Ulcerative colitis, Crohn’s disease, and Irritable Bowel Syndrome (IBS) are similar conditions in which the colon is affected with areas of severe inflammation causing bloody diarrhea, cramping and straining. Researchers suspect that either autoimmune reactions or heredity may cause these disorders. However, certain natural treatments, such as adding enzymes to one’s diet, help food digest more efficiently and may alleviate symptoms. Although enzymes are a natural part of healthy digestion, always consult your healthcare practitioner before using supplements to treat serious diseases.
Prebiotics are non-digestible food fibers that trigger the production and activity of friendly bacteria in the intestines. Prebiotics consist primarily of complex carbohydrates that coat the mucus membranes and protect the intestines and colon from harmful organisms that may contribute to ulcerative colitis, IBS, Crohn’s, and other bowel disorders. For example, better digestion of carbohydrates occurs with the addition of the enzyme amylase, which is made in the pancreas and also found in saliva. By consuming various foods high in prebiotics, you will add healthy bacteria to protect against ulcerative colitis and stimulate the production of the amylase enzyme. This speeds the breakdown of all carbohydrates, helping your body eliminate them more efficiently.
Prebiotic carbohydrates are found in foods such as bananas, all berries, oatmeal, garlic, whole grains, tomatoes, flaxseed, onions, artichokes and leafy green vegetables like dandelion greens, spinach, chard, collards and mustard greens. Additional foods containing prebiotics are legumes, wheat and barley. However, if you are allergic to wheat and gluten, avoid both wheat and barley, which are high in gluten.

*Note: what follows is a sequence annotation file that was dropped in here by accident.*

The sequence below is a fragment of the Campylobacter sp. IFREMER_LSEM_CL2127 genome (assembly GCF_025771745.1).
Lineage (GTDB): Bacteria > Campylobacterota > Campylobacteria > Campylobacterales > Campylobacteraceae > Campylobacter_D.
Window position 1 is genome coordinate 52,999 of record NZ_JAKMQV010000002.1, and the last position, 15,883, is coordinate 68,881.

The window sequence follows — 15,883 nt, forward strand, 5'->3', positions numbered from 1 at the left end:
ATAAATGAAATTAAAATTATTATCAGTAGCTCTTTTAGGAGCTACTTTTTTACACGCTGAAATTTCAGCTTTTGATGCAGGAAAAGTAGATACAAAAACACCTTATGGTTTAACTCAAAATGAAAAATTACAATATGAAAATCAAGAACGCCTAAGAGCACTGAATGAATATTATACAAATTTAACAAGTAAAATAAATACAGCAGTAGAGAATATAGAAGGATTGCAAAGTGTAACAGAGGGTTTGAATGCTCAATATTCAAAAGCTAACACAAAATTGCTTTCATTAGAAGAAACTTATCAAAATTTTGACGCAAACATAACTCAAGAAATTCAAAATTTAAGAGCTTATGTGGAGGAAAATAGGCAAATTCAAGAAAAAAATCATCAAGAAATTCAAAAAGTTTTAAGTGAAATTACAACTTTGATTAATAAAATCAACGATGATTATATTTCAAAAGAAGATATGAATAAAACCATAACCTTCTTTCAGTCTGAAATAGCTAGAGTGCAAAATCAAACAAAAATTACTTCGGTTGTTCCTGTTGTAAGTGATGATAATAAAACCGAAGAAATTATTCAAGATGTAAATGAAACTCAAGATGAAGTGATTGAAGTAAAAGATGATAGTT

All pancreatic enzymes assist digestion, and protease is produced to aid specifically in the digestion of proteins. If there is a shortage of protease, protein digestion may be compromised and foods may pass through the colon undigested. This may contribute to increased attacks of irritable bowel syndrome and ulcerative colitis. Taking supplements containing pepsin may help increase protein digestion. Pepsin is found both in human and animal enzymes and is often included in commercial enzyme preparations. Vegetarians who prefer non-animal enzyme sources can substitute bromelain for pepsin. Bromelain comes from pineapples and is particularly helpful for protein digestion.
The enzyme lipase facilitates fat breakdown. Lipase is responsible for digesting all fats and triglycerides. Adding digestive enzyme supplements containing lipase to your diet helps to protect your intestines from the build up of excess, undigested fats, which may aggravate the bowel. Besides taking supplements that include lipase, consider adding certain foods high in lipase to your diet, such as organic milk from goats, cows and sheep. Butter made from organic, raw milk is high in healthy cultures and lipase, and is available at health food stores. Be sure you get raw daily products from a reputable source, and consume them within 48 hours of purchase to protect against spoilage.
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